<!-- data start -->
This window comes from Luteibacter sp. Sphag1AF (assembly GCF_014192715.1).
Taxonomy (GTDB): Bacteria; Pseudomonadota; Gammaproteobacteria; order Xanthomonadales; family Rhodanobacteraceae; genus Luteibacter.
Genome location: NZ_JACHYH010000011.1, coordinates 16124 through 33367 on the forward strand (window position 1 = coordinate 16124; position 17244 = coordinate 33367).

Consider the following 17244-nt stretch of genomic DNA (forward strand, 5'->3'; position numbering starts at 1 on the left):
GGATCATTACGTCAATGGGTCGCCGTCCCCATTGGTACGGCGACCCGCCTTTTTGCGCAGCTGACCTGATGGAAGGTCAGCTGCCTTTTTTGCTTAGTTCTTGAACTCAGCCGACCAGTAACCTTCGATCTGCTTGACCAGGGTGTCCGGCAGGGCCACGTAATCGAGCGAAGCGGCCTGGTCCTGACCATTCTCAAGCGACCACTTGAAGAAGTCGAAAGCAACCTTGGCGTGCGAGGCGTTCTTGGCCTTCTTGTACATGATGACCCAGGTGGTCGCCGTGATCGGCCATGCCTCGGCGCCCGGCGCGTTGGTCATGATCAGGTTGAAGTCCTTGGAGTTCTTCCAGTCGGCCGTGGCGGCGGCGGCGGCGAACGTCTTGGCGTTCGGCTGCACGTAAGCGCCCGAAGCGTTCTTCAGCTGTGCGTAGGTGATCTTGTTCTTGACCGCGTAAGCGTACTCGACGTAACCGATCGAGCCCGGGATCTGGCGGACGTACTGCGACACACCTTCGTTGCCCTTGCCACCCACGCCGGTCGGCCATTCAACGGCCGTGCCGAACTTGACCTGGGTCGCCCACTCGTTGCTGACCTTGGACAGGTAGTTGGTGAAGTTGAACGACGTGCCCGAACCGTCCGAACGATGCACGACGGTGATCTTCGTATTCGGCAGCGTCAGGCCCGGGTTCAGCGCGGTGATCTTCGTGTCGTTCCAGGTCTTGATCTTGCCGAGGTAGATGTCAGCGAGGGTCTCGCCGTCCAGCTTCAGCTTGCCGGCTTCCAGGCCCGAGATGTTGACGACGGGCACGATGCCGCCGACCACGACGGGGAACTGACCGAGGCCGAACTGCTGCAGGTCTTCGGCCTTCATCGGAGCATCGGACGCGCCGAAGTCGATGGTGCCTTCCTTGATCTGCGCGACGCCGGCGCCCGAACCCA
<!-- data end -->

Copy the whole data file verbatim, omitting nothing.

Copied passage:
This window comes from Luteibacter sp. Sphag1AF (assembly GCF_014192715.1).
Taxonomy (GTDB): Bacteria; Pseudomonadota; Gammaproteobacteria; order Xanthomonadales; family Rhodanobacteraceae; genus Luteibacter.
Genome location: NZ_JACHYH010000011.1, coordinates 16124 through 33367 on the forward strand (window position 1 = coordinate 16124; position 17244 = coordinate 33367).

Consider the following 17244-nt stretch of genomic DNA (forward strand, 5'->3'; position numbering starts at 1 on the left):
GGATCATTACGTCAATGGGTCGCCGTCCCCATTGGTACGGCGACCCGCCTTTTTGCGCAGCTGACCTGATGGAAGGTCAGCTGCCTTTTTTGCTTAGTTCTTGAACTCAGCCGACCAGTAACCTTCGATCTGCTTGACCAGGGTGTCCGGCAGGGCCACGTAATCGAGCGAAGCGGCCTGGTCCTGACCATTCTCAAGCGACCACTTGAAGAAGTCGAAAGCAACCTTGGCGTGCGAGGCGTTCTTGGCCTTCTTGTACATGATGACCCAGGTGGTCGCCGTGATCGGCCATGCCTCGGCGCCCGGCGCGTTGGTCATGATCAGGTTGAAGTCCTTGGAGTTCTTCCAGTCGGCCGTGGCGGCGGCGGCGGCGAACGTCTTGGCGTTCGGCTGCACGTAAGCGCCCGAAGCGTTCTTCAGCTGTGCGTAGGTGATCTTGTTCTTGACCGCGTAAGCGTACTCGACGTAACCGATCGAGCCCGGGATCTGGCGGACGTACTGCGACACACCTTCGTTGCCCTTGCCACCCACGCCGGTCGGCCATTCAACGGCCGTGCCGAACTTGACCTGGGTCGCCCACTCGTTGCTGACCTTGGACAGGTAGTTGGTGAAGTTGAACGACGTGCCCGAACCGTCCGAACGATGCACGACGGTGATCTTCGTATTCGGCAGCGTCAGGCCCGGGTTCAGCGCGGTGATCTTCGTGTCGTTCCAGGTCTTGATCTTGCCGAGGTAGATGTCAGCGAGGGTCTCGCCGTCCAGCTTCAGCTTGCCGGCTTCCAGGCCCGAGATGTTGACGACGGGCACGATGCCGCCGACCACGACGGGGAACTGACCGAGGCCGAACTGCTGCAGGTCTTCGGCCTTCATCGGAGCATCGGACGCGCCGAAGTCGATGGTGCCTTCCTTGATCTGCGCGACGCCGGCGCCCGAACCCA